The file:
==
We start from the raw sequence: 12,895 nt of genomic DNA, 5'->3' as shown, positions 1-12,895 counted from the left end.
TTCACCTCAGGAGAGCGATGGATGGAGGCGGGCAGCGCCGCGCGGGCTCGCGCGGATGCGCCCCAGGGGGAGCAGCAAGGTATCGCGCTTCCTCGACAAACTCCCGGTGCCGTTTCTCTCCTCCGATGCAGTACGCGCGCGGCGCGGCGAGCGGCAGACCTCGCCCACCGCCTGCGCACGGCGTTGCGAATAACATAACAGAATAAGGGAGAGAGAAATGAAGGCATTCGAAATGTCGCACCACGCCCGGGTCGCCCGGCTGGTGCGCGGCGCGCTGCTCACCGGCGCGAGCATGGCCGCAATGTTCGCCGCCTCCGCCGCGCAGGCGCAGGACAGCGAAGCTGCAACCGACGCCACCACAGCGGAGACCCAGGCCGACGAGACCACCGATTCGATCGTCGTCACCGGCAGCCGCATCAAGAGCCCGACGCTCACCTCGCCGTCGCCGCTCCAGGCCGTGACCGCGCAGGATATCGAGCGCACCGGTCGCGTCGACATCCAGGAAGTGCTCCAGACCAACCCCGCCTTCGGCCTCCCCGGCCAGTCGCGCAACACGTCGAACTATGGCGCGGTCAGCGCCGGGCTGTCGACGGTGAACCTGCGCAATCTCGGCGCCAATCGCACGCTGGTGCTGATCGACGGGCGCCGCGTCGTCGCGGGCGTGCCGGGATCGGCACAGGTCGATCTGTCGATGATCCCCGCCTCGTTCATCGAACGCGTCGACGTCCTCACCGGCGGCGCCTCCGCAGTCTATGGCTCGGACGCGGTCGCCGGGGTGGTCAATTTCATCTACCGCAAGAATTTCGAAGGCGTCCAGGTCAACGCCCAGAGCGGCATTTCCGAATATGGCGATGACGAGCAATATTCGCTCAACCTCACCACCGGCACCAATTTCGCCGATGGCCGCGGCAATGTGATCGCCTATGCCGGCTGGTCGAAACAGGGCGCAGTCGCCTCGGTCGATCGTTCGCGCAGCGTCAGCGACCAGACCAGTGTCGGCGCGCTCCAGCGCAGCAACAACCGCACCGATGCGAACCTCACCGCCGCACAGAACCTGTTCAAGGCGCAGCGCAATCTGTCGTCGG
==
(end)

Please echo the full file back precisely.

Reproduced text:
We start from the raw sequence: 12,895 nt of genomic DNA, 5'->3' as shown, positions 1-12,895 counted from the left end.
TTCACCTCAGGAGAGCGATGGATGGAGGCGGGCAGCGCCGCGCGGGCTCGCGCGGATGCGCCCCAGGGGGAGCAGCAAGGTATCGCGCTTCCTCGACAAACTCCCGGTGCCGTTTCTCTCCTCCGATGCAGTACGCGCGCGGCGCGGCGAGCGGCAGACCTCGCCCACCGCCTGCGCACGGCGTTGCGAATAACATAACAGAATAAGGGAGAGAGAAATGAAGGCATTCGAAATGTCGCACCACGCCCGGGTCGCCCGGCTGGTGCGCGGCGCGCTGCTCACCGGCGCGAGCATGGCCGCAATGTTCGCCGCCTCCGCCGCGCAGGCGCAGGACAGCGAAGCTGCAACCGACGCCACCACAGCGGAGACCCAGGCCGACGAGACCACCGATTCGATCGTCGTCACCGGCAGCCGCATCAAGAGCCCGACGCTCACCTCGCCGTCGCCGCTCCAGGCCGTGACCGCGCAGGATATCGAGCGCACCGGTCGCGTCGACATCCAGGAAGTGCTCCAGACCAACCCCGCCTTCGGCCTCCCCGGCCAGTCGCGCAACACGTCGAACTATGGCGCGGTCAGCGCCGGGCTGTCGACGGTGAACCTGCGCAATCTCGGCGCCAATCGCACGCTGGTGCTGATCGACGGGCGCCGCGTCGTCGCGGGCGTGCCGGGATCGGCACAGGTCGATCTGTCGATGATCCCCGCCTCGTTCATCGAACGCGTCGACGTCCTCACCGGCGGCGCCTCCGCAGTCTATGGCTCGGACGCGGTCGCCGGGGTGGTCAATTTCATCTACCGCAAGAATTTCGAAGGCGTCCAGGTCAACGCCCAGAGCGGCATTTCCGAATATGGCGATGACGAGCAATATTCGCTCAACCTCACCACCGGCACCAATTTCGCCGATGGCCGCGGCAATGTGATCGCCTATGCCGGCTGGTCGAAACAGGGCGCAGTCGCCTCGGTCGATCGTTCGCGCAGCGTCAGCGACCAGACCAGTGTCGGCGCGCTCCAGCGCAGCAACAACCGCACCGATGCGAACCTCACCGCCGCACAGAACCTGTTCAAGGCGCAGCGCAATCTGTCGTCGG